Best of the Badmen (1951)
Robert Ryan and the Quantrill Raiders
Jeff Clanton (Robert Ryan) a major in the Union army, captures the remnants of the Quantrill Raiders which include the James brothers as well as the Youngers. Clanton is disposed to let them all go if they take an oath of allegiance, but Mathew Fowler (Robert Preston), the head of the Fowler Detective Agency, a private law enforcement outfit that protects the moneyed interests, has his eyes set on the impressive rewards each of the "badmen" has accrued, setting up what looks to be a pretty good story when Ryan is arrested and faces hanging. He sides with the "badmen" against Fowler, who seems to represent the emerging new order. Claire Trevor, who is supposed to be a saloon girl, is actually married to Fowler, but falls for Clanton. Her character makes zero sense. The movie makes less and less sense as it goes along and even the great Robert Preston can't save it, though he's always worth watching. The RKO Technicolor department seems to have altered the values a little, coming up with some interesting scenes as the evenings fade into darkness. Should have been better given the story.
Exorcist II: The Heretic (1977)
this film is heretical
Exorcist II the Heretic presents a vividly colorful travelrama to Africa in order to ascertain what exactly happened to Father Merrin (Max Von Sydow) of the original Exorcist. This version features a sort of anthropological element to arrive at the source of the evil demon that still lurks inside Regan MacNeil (Linda Blair). It's way out of the range of her well-intentioned psychiatric professional (Louise Fletcher), who employs a device known as a synchronizer that locks the two minds together in order to return to the room on the night Merrin dies. The Catholic cardinal Paul Henreid dispatches father Philip Lamont (Richard Burton) to finally close the case on this incident of demonic possession after a stunning opening to the movie in swirling visual detail that introduces the viewer to the style that somehow lifts this film to an unexepected level of borderline greatness for its overall bizarreness.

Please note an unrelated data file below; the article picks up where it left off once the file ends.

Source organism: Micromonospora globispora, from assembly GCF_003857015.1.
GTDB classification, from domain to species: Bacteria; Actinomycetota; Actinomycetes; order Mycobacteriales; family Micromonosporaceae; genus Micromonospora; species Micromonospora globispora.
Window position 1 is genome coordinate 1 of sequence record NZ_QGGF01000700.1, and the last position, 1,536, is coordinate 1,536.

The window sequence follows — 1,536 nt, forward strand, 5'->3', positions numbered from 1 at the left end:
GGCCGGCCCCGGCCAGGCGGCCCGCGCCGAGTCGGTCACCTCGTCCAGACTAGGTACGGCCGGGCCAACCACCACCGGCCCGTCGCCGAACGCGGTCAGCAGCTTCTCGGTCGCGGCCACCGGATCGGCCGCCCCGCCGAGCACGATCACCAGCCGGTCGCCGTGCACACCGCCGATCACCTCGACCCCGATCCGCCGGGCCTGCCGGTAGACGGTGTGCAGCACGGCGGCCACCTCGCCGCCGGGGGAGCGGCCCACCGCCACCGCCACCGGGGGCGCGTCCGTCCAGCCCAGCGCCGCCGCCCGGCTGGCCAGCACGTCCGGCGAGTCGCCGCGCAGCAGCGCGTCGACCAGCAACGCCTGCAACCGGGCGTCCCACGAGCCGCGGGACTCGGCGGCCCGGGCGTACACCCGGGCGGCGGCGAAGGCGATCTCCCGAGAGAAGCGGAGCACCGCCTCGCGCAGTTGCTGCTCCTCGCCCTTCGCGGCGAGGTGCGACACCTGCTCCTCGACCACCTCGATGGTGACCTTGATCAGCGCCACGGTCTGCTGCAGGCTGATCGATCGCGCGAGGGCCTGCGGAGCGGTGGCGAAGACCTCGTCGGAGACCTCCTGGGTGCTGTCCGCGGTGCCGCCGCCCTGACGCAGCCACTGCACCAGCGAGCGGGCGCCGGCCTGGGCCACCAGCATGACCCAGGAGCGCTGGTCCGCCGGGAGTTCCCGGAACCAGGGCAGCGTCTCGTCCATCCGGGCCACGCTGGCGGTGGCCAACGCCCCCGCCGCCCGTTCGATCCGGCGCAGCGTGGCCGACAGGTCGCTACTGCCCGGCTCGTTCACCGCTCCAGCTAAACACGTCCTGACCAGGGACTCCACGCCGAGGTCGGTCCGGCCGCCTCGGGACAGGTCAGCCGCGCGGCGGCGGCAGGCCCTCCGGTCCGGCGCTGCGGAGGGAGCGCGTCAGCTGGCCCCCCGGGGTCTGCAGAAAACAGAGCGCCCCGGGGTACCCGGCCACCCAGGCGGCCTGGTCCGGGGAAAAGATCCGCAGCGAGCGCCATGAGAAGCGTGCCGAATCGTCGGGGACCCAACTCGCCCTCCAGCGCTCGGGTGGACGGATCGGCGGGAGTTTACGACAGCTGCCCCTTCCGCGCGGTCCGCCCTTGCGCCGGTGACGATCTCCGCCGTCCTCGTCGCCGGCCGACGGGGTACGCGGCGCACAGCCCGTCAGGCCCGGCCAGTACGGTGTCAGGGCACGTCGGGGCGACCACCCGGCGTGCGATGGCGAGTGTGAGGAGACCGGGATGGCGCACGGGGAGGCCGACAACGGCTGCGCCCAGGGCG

The Decks Ran Red (1958)
When the first officer of an ocean liner (James Mason) finally gets a chance to captain his own ship it turns out to be the one on which crew members Broderick Crawford and Stuart Whitman are plotting to kill the ship's entire crew and somehow collect a million dollars in insurance. Entirely claustrophobic setting of the ship goes well with the plan to kill everyone. The overall sense of cold-blooded cruelty is a natural fit for Crawford, but Stuart Whitman's character turns out to possess a surprising degree of sliminess. How the great James Mason deals with this is but one of the great aspects of this under-appreciated masterpiece. Dorothy Dandridge, the cook's attractive wife, should have never been on the ship in the first place, but her presence is just another bit of the film's overall audacity and quality.